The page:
Le Ruisseau du Puits Noir

Gustave Courbet, 1819 - 1877

Le Ruisseau du Puits Noir

Gustave Courbet 1819 - 1877


The Ruisseau du Puits Noir (Stream of the Black Well) was one of Courbet's most cherished subjects. The narrow limestone gorge, near his home town of Ornans in Doubs, represented for him nature in its pristine state and he returned there throughout his life, painting it many times. The canvases were not all painted in situ, however; many were reproduced in later years to satisfy customer demand. This version is typical, in that Courbet used a palette knife to convey the materiality of rock and dense greenery. The painting conveys a profound sense of seclusion. In conventional landscape terms, however, this gorge was a dead-end, lacking recession and a sense of aerial perspective. The more conservative art critics of his day were highly critical of the choice of site and its treatment when similar versions were exhibited at the Universal Expositions of 1855 and 1867.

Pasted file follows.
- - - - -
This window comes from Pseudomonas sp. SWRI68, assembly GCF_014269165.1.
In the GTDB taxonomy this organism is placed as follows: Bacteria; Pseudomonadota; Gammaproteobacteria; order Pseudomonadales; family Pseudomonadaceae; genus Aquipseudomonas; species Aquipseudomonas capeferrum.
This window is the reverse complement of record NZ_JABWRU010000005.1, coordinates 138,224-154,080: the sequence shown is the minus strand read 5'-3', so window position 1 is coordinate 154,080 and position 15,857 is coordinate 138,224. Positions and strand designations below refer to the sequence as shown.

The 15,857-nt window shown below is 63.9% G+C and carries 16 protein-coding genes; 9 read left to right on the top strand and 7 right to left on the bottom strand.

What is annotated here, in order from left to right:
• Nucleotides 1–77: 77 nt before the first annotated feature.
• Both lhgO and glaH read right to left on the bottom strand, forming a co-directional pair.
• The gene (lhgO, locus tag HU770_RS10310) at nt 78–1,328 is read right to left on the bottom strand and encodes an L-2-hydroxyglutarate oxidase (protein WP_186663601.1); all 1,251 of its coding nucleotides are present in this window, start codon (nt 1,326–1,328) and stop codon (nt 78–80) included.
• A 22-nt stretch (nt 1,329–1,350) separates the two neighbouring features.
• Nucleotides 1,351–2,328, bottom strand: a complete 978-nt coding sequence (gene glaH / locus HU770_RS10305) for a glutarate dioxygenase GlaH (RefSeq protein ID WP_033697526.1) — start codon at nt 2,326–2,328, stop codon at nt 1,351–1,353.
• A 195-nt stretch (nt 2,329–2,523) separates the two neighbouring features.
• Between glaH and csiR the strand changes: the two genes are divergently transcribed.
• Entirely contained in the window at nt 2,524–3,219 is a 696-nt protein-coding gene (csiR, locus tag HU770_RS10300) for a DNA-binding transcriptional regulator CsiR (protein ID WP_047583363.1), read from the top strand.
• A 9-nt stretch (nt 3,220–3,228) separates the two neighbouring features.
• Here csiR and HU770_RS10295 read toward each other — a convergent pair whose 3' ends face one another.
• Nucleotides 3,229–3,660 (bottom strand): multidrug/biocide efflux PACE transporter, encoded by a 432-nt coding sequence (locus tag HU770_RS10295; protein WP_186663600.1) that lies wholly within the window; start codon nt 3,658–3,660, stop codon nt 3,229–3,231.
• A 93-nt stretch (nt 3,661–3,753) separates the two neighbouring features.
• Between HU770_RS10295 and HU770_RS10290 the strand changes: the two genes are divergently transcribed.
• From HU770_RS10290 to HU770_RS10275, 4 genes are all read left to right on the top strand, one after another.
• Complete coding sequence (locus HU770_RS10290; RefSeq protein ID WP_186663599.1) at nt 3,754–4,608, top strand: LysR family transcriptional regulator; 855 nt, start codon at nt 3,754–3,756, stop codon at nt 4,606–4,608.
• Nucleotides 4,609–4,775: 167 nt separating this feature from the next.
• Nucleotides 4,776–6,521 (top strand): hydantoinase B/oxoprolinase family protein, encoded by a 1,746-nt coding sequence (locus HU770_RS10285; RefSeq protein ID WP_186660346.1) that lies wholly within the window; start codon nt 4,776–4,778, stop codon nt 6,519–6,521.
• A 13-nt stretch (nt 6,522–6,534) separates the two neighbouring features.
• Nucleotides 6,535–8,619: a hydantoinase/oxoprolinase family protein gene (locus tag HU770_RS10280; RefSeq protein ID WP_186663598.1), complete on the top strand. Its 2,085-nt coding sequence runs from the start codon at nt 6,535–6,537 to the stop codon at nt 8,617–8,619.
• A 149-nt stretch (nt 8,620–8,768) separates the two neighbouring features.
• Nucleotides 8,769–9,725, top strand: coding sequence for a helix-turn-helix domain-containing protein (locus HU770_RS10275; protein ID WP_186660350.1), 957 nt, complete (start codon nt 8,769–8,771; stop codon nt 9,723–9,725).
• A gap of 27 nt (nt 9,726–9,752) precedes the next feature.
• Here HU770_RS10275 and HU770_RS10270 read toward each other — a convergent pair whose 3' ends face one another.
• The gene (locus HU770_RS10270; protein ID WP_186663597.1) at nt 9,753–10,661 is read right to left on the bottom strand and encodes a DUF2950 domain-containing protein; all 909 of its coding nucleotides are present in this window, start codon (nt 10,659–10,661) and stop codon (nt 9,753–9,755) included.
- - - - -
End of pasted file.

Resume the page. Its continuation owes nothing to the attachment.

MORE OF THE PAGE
Object Name

Le Ruisseau du Puits Noir

Creators Name

Gustave Courbet


unframed: 55.3cm x 46cm
framed: 76.5cm x 67.6cm

accession number


Place of creation





oil paint


© Manchester Art Gallery

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